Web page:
“So anyway, Mr. Slade,” Miss Bonnie said. “I’d be happy to donate some wine for your wedding. What do you think? About a half dozen bottles?”

Shit” was what Slade thought but “yup” was all he said.

“Oh hello there,” Miss Bonnie said as she shook Sarah’s hand. “Bonnie Lassiter and you must be the lucky lady.”

“Hello,” Sarah said.

“I run the saloon down the road and let me tell you, Mr. Slade was a big help when he was the law in these parts,” Miss Bonnie said. “Yessiree, whenever there was a stick-up or a drunk that needed tossing out why, good old Marshal Slade was right there to do his duty. I just felt I had to do something to show my appreciation when I heard you two were having your nuptials.”

Sarah was clearly buying it. Unfortunately, the performance had the effect of making Slade fall for Miss Bonnie even harder.

“Oh,” Sarah said. “Yes! I have heard of you! Mrs. Hutchins told me you’re the town whore!”

“Ugh,” Miss Bonnie said. “That bitch.”

“Pardon?” Sarah asked.

“Oh that’s rich,” Miss Bonnie said. “That Ophelia Hutchins, she’s a real cut up. I don’t do that anymore.”

“Well good for you,” Sarah said. “It’s never too late to save your soul.”

“Yeah,” Miss Bonnie said as she headed for the door. “I’m all kinds of worried about my soul. So anyway, I’ll have that wine sent right over.”

“Oh no thank you,” Sarah said. “We don’t drink.”

“Of course you don’t,” Bonnie said. “What was I thinking? Everyone knows Rainier Slade is the biggest teetotaler in town. Sarsaparilla it is!”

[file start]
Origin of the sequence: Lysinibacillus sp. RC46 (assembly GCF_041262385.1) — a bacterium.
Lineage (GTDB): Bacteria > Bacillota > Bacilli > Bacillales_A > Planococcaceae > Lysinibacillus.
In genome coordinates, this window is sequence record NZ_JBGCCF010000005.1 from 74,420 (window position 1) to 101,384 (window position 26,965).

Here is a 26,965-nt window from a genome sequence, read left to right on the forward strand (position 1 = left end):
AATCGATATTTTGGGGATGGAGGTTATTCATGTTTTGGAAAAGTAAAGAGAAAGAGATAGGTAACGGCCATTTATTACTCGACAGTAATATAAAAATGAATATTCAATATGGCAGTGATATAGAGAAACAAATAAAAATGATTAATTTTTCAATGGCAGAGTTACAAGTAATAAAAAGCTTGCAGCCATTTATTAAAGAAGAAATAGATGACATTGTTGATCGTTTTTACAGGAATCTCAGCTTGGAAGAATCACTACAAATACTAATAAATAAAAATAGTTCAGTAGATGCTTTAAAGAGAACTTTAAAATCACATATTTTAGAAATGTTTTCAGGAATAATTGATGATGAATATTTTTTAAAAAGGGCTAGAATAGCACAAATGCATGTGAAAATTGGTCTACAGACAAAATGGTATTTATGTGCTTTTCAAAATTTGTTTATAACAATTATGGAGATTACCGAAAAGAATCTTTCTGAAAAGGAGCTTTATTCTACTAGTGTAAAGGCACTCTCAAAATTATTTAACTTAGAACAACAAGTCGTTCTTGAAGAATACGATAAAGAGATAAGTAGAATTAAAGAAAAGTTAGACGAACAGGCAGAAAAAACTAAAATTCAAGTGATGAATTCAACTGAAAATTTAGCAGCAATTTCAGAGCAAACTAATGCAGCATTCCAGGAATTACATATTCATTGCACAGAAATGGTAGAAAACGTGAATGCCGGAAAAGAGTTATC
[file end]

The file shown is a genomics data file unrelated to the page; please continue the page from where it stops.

Miss Bonnie walked away and Slade feared, out of his life forever.

“Oh my,” Sarah said as she left the room. “It’s bad luck for us to see each other right now, isn’t it? I’ll see you outside.”

The money in Slade’s hand had become wet with his sweat. He mulled over Miss Bonnie’s words. “There is no choice for you here.”

An empty collection plate sat on the Reverend’s desk. Slade plunked the money on top of it and reported for duty.

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How the West Was Zombed – Chapter 39

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If you wanted to buy something in Highwater, whether it was an axe or a suit, Anderson’s General Store was the place to be.

Dressing like a refined gentleman was a new experience for Slade. His collar felt tight. He’d never worn a tie before and couldn’t wait to take it off. He couldn’t believe that he’d allowed himself to be talked into wearing a cummerbund. A red one to boot.

Mrs. Anderson was a boney old hag who reeked of peppermint candy, though her face was sweet enough that looked as though she’d been a head turner in her day. After all, she once turned Jim Anderson’s head, though as the bald chubby man studied his accounts ledger, he didn’t look like a particularly great catch.

“So dashing!” Sarah said. “What do you think?”

Grunt.

“Is that good?” Mrs. Anderson asked.

“I have no idea,” Sarah replied.

“Is it proper to wear a hat in church?” Mrs. Anderson asked. “And those guns…you should lose them.”

“True, it is a wedding, dear,” Sarah said.

Slade cleared his throat. “Non-negotiable…on both fronts.”

Mrs. Anderson shook her head. “Men.”

She walked behind the counter, shooed her husband away from the ledger and began jotting down figures.

Slade stared at himself in the mirror, convinced this get up was the first step toward becoming a prissy, dandified girly man. A familiar voice broke his concentration.

“Christ’s sakes, Jim, don’t give me that top shelf shit! Do I look like a Vanderbilt to you?”

Slade turned his head to see his ex-deputy at the counter, purchasing a bottle of whiskey. Gunther forked over his money, took his bottle, and was about to walk off when he spotted his ex-boss.

“WELL HOLE-E-SHIT!”

There was no making a run for it now. Slade was in for it. Gunther walked over, took off his hat and bowed.